February 27, 2015

January / February 2015 TBR Challenge Wrap Up

Goal:  50
Completed:  6

The date the book was added to my TBR is in parenthesis.

January / February
1.  The Wind Through the Keyhole by Stephen King (10/18/2014)
2.  Hunters of the Red Moon by Marion Zimmer Bradley (2/27/2008)
3.  Salem Falls by Jodi Picoult  (5/26/2008)
4.  Children of Chaos by Dave Duncan  (9/18/2008)
5.  Mother of Lies by Dave Duncan (2/22/2009)
6.  Dark Rivers of the Heart by Dean Koontz  (9/12/2008)

Favorite of these?  Children of Chaos.  I love to find an unexpectedly great new author.


February 21, 2015

Dark Rivers of the Heart by Dean Koontz

Title:  Dark Rivers of the Heart
Author:  Dean Koontz
Pages:  487
Genre:  Thriller
Publisher:  Alfred A. Knopf, 1994
Series:  None
"..But I've always walked the line, walked that goddamned line.  It's a mean mother of a line, straight and narrow, sharp as a razor, cuts right into you when you walk it long enough."
Synopsis:  A man and a woman - she is a figure of mystery; he is a mystery even to himself - meet by chance in a Santa Monica bar.  Suddenly - first separately, and then together - they are fleeing the long arm of a clandestine and increasingly powerful renegade government agency:  the woman hunted for the information she possesses, the man mistaken as her comrade in a burgeoning resistance movement.

The architect of the chase is a man of uncommon madness and cruelty, ruthless, possibly psychotic, and equipped with a vast technological arsenal: untraceable access to the government's electronic information banks, its surveillance systems, weaponry, and material. He is the brazen face of an insidiously fascistic future. And he is virtually unstoppable.

But he has never before come up against the likes of his current quarry. Both of them - survivors of singularly horrific pasts - have lived hidden, nomadic, solitary lives. Both have learned to expect "savagery as surely as sunrises and sunsets." Both have long been emboldened by their experiences to fight with reckless courage for their own freedom. Now, they are plunged into a struggle for the freedom of their country, and for the sanctity of their own lives.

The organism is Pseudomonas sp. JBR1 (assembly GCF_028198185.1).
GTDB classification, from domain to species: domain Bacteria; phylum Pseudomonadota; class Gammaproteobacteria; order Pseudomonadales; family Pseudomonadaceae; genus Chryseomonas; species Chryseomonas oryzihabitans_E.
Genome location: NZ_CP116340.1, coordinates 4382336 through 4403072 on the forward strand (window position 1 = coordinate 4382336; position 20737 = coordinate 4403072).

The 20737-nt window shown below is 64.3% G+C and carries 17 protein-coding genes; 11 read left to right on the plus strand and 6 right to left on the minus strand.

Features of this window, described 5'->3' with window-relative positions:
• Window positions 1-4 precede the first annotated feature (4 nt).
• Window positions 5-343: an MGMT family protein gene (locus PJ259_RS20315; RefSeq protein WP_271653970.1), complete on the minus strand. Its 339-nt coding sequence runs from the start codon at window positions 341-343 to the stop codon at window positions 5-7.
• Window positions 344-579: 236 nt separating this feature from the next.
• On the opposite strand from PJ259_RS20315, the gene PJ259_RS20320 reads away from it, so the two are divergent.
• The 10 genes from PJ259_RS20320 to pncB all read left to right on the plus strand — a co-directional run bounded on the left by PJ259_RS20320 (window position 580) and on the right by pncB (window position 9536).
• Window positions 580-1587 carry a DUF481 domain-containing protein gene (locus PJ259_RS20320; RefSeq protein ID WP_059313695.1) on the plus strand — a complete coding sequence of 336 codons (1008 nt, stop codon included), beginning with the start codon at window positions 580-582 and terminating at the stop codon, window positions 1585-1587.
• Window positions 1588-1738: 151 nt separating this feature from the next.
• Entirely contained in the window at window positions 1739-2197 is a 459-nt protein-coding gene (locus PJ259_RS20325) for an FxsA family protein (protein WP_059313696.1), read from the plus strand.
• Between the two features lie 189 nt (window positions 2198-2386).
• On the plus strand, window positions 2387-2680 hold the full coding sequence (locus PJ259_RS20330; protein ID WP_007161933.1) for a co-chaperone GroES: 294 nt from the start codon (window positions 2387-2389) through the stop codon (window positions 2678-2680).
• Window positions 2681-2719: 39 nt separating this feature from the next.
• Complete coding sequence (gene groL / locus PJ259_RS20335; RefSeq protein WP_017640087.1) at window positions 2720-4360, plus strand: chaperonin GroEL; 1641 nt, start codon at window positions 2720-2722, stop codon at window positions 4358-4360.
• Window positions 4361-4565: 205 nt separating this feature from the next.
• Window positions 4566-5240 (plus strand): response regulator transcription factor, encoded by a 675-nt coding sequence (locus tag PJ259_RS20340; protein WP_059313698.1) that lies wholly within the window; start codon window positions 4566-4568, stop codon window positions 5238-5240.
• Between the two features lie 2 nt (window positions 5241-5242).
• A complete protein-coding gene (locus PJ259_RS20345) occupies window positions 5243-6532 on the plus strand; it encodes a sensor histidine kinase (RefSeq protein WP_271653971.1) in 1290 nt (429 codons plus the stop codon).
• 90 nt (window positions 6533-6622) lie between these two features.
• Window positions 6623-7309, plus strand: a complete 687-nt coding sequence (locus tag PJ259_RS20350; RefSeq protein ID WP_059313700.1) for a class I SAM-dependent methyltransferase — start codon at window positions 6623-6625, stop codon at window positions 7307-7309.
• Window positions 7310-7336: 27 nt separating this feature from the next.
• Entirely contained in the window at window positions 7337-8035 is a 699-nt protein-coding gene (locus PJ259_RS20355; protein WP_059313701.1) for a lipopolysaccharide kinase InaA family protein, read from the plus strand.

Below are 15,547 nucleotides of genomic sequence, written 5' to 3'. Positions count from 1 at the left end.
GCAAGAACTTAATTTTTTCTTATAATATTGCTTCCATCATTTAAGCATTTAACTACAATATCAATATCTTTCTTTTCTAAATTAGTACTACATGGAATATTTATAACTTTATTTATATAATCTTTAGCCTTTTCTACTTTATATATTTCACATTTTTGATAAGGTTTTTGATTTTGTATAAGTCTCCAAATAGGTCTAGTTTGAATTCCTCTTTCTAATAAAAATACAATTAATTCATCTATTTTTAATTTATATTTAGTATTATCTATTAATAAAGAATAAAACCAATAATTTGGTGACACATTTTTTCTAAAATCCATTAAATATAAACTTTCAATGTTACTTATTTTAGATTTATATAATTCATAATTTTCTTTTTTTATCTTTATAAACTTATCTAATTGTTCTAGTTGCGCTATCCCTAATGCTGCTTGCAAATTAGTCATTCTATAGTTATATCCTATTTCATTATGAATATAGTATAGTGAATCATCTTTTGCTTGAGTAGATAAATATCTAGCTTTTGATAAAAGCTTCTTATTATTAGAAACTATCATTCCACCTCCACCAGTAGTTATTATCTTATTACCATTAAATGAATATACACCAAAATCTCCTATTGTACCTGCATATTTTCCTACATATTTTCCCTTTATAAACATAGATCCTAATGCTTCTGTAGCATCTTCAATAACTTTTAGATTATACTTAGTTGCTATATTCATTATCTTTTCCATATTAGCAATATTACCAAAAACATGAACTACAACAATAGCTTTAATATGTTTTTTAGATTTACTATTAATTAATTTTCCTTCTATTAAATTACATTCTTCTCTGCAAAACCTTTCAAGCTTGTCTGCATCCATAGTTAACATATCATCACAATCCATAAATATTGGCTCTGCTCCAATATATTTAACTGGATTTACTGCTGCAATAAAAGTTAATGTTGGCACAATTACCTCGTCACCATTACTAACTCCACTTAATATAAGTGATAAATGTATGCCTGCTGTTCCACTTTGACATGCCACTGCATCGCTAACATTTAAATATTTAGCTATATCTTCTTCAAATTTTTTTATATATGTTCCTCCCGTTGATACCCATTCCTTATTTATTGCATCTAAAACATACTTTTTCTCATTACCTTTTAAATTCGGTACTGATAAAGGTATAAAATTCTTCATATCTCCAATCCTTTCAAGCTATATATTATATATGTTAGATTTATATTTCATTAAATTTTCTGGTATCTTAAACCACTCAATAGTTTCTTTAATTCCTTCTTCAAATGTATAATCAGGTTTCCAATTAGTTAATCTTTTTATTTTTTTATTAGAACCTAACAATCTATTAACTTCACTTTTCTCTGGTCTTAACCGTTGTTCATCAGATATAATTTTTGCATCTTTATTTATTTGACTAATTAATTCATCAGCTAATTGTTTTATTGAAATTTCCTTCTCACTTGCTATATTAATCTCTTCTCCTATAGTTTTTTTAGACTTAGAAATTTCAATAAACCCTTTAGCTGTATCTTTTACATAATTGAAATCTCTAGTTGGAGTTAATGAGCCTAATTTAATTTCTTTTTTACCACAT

Once again, in Dark Rivers of the Heart, Dean Koontz has given us an electrifying thriller, a feat of the imagination that steers us just along the razor edge of a familiar, terrifying reality. It is the work of a master suspense storyteller writing at the pinnacle of his form.

Review:  The most terrifying part of this story is that it could so easily be true.  Asset forfeiture laws exist.  I'm fairly sure secret agencies exist within our government.  I'm positive that cover-ups take place regularly within the government, the military, the police forces, and etc.  It is not so far fetched to believe, given the right motivation, that any one of these authorities might come after innocent citizens, just to keep an especially explosive secret from becoming public knowledge.

As with most of the work by Mr. Koontz, this was fast-paced and hard to put down.  There were several intertwining story lines and all of them held my interest.  The only possible downside to what is a very good book is its age.  Some of the high tech described in the story is pretty much old and outdated news now.  We are so far past dialing into a modem that some of the technology in the story seems almost quaint, although some of it is still more advanced than the average reader would own.  And some of it, I surely hope doesn't really exist.

That aside, it was a fun read and well worth the time.  It left me feeling a little less safe in our civilized society and made me think hard about what could - and has - happened in this country.

Rating:  7.5 / 10

February 7, 2015

Mother of Lies by Dave Duncan

Title:  Mother of Lies
Author:  Dave Duncan
Pages:  348
Genre:  Fantasy
Publisher:  2007, Tor Books
Series:  Dodec, Book 2
"Mother Xaran is goddess of blood and birth, death and the cold earth. Death is not always evil. It can be a release, or a judgment. Birth is also Hers, because without birth there could be no death; without death we could not have birth, else we should fill the world, shoulder to shoulder."
Synopsis:  The past fifteen years have not been kind to Celebre, the greatest city on the Florengian face of a dodecahedral world. Its walls have been breached and its Doge humiliated by the evil Bloodlord Stralg; all four of its heirs kidnapped and taken over the Edge to Vigaelia; its Dogaressa forcibly impregnated by Stralg and--when her husband’s health begins to fail--left to rule over a city teeming with Stralg’s troops. And if you think Stralg is bad, wait until you meet his sister Saltaja, a fanatic who sees no human cost as too great to keep the Hrag dynasty in power and her goddess--evil Xaran, the Mother of Lies--appeased.

But there are a few great hopes for the future of the city: the Mutineer, Marno Cavotti, who will not stand to see his hometown destroyed and is massing a powerful liberation movement mere inches beyond Stralg’s grasp. And the four heirs of Celebre--each with god-given expertise in their respective fields of artistry, combat, wisdom, or death--are wending their way back over the Edge to their birthplace. Of course, even as Marno and the Celebre children are working towards the common goal of defeating the Hrags, they’re all painfully aware that once that hurdle is crossed only one of them can wind up on the throne.